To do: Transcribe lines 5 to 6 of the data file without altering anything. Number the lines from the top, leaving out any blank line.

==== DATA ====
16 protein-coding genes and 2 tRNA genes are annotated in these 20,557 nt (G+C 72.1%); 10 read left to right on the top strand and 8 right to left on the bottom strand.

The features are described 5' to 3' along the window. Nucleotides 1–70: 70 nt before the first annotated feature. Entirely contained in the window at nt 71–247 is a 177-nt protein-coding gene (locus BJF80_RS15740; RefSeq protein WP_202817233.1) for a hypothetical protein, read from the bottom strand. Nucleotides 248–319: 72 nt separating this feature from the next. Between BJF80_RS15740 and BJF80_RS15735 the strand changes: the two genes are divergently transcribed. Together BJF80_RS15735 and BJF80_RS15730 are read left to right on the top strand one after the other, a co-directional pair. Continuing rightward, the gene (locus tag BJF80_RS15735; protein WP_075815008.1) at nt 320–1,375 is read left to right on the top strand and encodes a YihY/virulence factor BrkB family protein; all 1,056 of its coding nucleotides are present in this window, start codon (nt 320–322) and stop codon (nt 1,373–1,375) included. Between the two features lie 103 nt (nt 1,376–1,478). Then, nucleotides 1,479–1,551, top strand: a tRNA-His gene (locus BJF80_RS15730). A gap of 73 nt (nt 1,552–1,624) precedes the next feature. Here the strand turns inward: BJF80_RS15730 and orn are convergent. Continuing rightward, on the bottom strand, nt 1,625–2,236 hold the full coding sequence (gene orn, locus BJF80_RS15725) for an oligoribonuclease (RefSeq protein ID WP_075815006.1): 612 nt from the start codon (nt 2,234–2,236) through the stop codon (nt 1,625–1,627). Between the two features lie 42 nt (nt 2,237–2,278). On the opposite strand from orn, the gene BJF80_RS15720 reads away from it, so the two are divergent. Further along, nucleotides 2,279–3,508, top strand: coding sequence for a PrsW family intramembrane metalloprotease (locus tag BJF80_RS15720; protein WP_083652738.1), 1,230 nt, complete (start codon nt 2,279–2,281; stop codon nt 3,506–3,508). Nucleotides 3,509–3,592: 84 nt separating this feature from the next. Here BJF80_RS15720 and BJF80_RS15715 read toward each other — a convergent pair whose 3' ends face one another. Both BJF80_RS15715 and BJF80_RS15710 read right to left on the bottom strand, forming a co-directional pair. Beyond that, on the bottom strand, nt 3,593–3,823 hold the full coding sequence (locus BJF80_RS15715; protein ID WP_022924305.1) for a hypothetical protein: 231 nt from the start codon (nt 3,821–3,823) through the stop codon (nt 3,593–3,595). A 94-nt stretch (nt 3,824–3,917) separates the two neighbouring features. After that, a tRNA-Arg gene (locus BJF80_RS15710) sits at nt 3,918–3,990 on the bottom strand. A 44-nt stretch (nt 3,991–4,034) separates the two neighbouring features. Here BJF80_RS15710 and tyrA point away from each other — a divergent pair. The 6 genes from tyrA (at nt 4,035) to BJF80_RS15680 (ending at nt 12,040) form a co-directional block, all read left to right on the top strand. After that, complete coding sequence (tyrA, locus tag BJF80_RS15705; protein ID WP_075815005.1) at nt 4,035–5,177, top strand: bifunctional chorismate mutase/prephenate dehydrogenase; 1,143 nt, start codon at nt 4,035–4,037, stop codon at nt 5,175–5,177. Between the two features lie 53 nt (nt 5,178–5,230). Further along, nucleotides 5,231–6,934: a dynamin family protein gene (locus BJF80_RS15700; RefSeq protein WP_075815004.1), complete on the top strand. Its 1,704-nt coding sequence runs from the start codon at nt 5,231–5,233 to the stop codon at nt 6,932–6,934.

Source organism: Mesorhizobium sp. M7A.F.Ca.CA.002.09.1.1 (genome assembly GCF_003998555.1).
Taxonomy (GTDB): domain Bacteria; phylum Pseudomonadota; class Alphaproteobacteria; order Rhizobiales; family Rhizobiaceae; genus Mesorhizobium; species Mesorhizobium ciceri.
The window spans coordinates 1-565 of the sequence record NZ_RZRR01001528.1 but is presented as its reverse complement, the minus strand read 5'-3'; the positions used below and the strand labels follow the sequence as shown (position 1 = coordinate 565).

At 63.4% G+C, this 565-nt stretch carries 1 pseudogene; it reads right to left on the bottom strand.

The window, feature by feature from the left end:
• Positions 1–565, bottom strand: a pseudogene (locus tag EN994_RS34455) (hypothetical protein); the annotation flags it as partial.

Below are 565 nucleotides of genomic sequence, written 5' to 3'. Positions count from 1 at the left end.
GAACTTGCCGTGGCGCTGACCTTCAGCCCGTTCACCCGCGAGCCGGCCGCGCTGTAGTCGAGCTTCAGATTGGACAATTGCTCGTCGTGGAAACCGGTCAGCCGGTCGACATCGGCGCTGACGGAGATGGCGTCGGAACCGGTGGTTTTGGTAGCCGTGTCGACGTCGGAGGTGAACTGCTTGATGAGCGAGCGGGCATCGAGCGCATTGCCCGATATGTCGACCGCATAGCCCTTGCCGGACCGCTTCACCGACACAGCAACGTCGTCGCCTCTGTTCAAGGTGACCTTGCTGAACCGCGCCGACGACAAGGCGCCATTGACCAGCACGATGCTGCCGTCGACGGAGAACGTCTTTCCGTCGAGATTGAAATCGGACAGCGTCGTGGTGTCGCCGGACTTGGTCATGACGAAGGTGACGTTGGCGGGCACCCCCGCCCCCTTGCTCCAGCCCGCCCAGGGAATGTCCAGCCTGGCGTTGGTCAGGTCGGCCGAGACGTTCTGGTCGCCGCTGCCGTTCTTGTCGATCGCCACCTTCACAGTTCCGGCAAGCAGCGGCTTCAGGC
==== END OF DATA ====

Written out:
The window spans coordinates 1-565 of the sequence record NZ_RZRR01001528.1 but is presented as its reverse complement, the minus strand read 5'-3'; the positions used below and the strand labels follow the sequence as shown (position 1 = coordinate 565).

At 63.4% G+C, this 565-nt stretch carries 1 pseudogene; it reads right to left on the bottom strand.